Crazy and Not so Crazy Dating Trends in 2018

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Catfishing, ghosting, breadcrumbing, benching, zombieing, cushioning, cuffing, uncuffing. AARGH! Are you tired of buzzwords for dating trends? It’s the same old shitty dating behavior with new terms that factor in the use of online dating sites and apps.

It’s time for some fresh words that capture the more idiosyncratic behavior one can find in today’s crazy dating world.

Join me in some roasted mushroom and vermouth risotto while I share the latest dating trends for 2018:

Emojiing: Excessive use of emojis in messages.

I’ve been guilty of this one. I deliberately stopped myself from using emojis in every message and now limit my use of these drawings to a maximum of 1 per text.

Bitmojiing: A variant in which the dater only uses bitmojis to communicate.

Mymamaing: A relationship in which the dater parents the other person excessively.

Example: Are you sure you want to order that dish? It’s so high in fat!

Truthing: Extreme truth behavior. No white lies in your dating profile or any conversation. Photos have bad lighting to highlight real flaws. In response to questions, you only respond with true answers even if it hurts you or your partner.

Example: You are attractive but look older than your dating photos.

Trumping: His dating profile is curiously silent about politics. However, on a first phone call, he discusses Trump at length. On a first date (you agree to this against your better judgment), he extols the virtues of his favorite president. You’ve been Trumped. There is no second date.

Meetupping: Joining meet-ups for the sole purpose of making romantic connections. Wait, that’s already happening and it could work.

Nomeetupping: In this trend, individuals have no intention of ever meeting their matches in real life. Pretending to want to date is a game for them.

Golfing: A man who obsesses about golf in his dating profile and during conversations. Deal breaker noted in his profile: A woman who doesn’t play golf. First date is golfing or getting a drink at a golf range while watching golf on a large screen TV. His wardrobe on first date: golf shirt, of course.

Neversleeping: An individual is ALWAYS online. You might pop in at any time of day or night to check your messages and you will find that this person is online.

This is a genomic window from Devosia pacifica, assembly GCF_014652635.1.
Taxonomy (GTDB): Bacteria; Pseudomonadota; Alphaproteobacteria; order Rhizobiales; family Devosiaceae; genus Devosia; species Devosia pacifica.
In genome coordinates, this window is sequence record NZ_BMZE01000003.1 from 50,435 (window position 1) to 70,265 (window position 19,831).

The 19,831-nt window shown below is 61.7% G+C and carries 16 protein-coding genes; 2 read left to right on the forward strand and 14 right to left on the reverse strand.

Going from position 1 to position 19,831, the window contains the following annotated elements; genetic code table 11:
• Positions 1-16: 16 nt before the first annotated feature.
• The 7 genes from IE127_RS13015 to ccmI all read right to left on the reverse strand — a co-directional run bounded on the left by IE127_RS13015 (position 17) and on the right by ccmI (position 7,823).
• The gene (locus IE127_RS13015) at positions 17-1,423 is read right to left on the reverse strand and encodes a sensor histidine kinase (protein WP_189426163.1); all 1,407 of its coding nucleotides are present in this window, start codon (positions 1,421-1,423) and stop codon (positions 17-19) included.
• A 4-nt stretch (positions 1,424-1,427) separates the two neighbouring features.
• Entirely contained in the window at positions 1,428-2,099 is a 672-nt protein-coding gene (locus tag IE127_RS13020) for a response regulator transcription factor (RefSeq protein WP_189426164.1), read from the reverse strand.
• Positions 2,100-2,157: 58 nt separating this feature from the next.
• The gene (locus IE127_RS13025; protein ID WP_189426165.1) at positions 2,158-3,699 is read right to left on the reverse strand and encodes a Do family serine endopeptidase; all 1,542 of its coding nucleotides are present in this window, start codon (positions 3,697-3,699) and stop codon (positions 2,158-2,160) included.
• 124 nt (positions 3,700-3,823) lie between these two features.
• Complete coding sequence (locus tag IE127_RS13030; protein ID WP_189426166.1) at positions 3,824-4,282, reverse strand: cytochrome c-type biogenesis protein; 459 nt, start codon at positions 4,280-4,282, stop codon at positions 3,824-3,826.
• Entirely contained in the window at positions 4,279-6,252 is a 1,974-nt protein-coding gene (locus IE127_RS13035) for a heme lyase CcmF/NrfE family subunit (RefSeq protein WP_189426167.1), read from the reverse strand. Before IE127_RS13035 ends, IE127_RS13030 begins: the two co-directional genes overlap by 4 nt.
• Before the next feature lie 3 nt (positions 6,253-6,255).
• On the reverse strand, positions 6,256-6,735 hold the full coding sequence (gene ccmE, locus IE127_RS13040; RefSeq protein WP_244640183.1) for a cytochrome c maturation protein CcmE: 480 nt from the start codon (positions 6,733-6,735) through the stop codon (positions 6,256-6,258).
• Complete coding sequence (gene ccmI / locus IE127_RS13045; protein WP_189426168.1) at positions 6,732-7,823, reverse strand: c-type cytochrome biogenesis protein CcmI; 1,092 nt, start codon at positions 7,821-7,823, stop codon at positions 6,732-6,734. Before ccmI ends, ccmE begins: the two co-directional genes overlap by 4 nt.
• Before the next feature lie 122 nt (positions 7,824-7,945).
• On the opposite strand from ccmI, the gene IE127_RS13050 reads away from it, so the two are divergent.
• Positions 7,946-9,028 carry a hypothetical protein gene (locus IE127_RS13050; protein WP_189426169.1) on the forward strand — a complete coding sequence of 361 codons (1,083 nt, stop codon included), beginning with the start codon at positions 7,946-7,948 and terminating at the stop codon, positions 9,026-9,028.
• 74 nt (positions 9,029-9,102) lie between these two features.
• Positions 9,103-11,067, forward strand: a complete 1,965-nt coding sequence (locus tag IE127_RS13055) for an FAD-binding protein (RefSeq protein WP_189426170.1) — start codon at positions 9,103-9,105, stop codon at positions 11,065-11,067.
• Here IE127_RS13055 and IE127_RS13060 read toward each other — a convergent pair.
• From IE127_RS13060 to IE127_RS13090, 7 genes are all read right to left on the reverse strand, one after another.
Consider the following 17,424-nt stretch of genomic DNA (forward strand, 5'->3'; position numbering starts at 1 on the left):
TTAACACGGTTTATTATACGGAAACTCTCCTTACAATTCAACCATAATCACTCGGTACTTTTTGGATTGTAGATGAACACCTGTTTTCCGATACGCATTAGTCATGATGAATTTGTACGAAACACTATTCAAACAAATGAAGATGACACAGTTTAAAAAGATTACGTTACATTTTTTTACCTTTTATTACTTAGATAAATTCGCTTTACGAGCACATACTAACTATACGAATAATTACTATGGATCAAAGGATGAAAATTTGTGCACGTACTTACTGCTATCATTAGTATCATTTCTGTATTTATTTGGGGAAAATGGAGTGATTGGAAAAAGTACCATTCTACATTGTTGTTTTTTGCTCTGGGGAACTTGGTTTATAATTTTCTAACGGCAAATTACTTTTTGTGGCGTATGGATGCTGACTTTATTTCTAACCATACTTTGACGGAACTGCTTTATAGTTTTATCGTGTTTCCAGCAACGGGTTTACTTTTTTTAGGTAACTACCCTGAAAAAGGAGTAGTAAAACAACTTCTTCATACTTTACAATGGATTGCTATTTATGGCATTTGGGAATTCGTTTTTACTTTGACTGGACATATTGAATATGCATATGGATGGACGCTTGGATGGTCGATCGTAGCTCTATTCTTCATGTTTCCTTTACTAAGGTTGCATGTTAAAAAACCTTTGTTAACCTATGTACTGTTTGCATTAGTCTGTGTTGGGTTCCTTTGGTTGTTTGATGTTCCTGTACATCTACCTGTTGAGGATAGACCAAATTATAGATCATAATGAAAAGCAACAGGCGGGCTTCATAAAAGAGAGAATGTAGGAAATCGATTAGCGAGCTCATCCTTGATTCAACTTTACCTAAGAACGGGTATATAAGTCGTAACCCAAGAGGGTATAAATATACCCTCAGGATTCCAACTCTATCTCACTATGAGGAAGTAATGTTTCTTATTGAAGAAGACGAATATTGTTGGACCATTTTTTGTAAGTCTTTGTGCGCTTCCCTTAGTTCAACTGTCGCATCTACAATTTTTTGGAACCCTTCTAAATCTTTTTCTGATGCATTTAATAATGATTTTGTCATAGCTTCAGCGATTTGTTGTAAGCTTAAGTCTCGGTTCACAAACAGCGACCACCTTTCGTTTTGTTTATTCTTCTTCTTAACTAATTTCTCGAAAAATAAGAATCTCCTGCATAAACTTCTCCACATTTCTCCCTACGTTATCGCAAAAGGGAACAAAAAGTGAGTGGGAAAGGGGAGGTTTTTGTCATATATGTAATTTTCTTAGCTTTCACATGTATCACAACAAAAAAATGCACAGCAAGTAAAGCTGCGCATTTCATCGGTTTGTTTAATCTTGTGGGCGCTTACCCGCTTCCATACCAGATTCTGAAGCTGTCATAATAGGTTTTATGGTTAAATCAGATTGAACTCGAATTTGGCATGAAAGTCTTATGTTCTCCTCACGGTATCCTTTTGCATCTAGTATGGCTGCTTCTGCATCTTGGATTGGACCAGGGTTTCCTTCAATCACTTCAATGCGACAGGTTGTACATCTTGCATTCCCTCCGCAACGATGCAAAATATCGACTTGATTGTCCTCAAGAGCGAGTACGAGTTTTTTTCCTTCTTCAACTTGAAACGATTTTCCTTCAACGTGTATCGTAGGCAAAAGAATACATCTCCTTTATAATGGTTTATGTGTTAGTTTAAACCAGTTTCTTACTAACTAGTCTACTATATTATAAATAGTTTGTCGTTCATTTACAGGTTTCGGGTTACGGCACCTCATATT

Notreallysingle: He may be divorced from his wife but because of commitments to his young children, he cancels dates, is late to dates or, if you’re in a relationship with him, he has little time for you. He’s a good dad but misrepresented his availability. Tip: Consider age of a guy’s children when deciding if he would be a good fit for you.

iPhoneying: Your partner cannot detach from his or her phone. On all of your dates, the phone is that annoying third wheel—even when you’re in the bedroom.

#ConfusedAboutMeToo: Difficulty in distinguishing between sexual misconduct and harassment in the workplace and welcome and consensual sexual behavior in non-workplace dating situations. Both parties in a potential relationship agree to sign a notarized contract allowing the first kiss with subsequent contracts for additional moves.

Have you observed any other dating trends? Let me know!

Until next week, happy dating or not dating.

XXXOOO

Nadia

 

 

Update your Profile: It’s Dating Sunday

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It’s Dating Sunday – the busiest dating day of the year, according to Match.com. And after a barrage of news articles and announcements about this holy day, I decided it’s time to rework my profile.

Let’s warm up with some perfect potato soup while we discuss.

Even if you’re a writer by trade, composing a dating profile can be difficult. It’s hard to know how potential matches will perceive your version of yourself. That’s one of the reasons frequent updates and rewrites are a good idea. A new version just might resonate with The One. And even good profiles and good photos start to look stale after awhile – particularly to the online regulars you keep seeing.

When revising your profile, there are certain principles to keep in mind. I’ve covered these in previous posts.

Every writer needs an editor: People tend to gloss over their own mistakes and it’s hard to be objective when you have birthed a baby profile. You wrote it so it must be lovable.

Distance can help keep you objective. I don’t mean you should read your profile from across the room but give it a few days or at least a few hours to reread and see if anything strikes you as off. It’s likely that a profile written a year ago will make you cringe. When I rewrote my last profile (sadly almost a year ago), I thought it was my best effort yet.

But when I reread it yesterday, I was more critical of what I once thought was charming prose. My red pencil was itching to strike out whole sections. I may have been influenced by a chapter on dating profiles in a compelling, hysterically funny, and painfully true memoir by Stella Grey (pseudonym) called Mid-Life Ex-Wife: A Diary of Divorce, Online Dating, and Second Chances .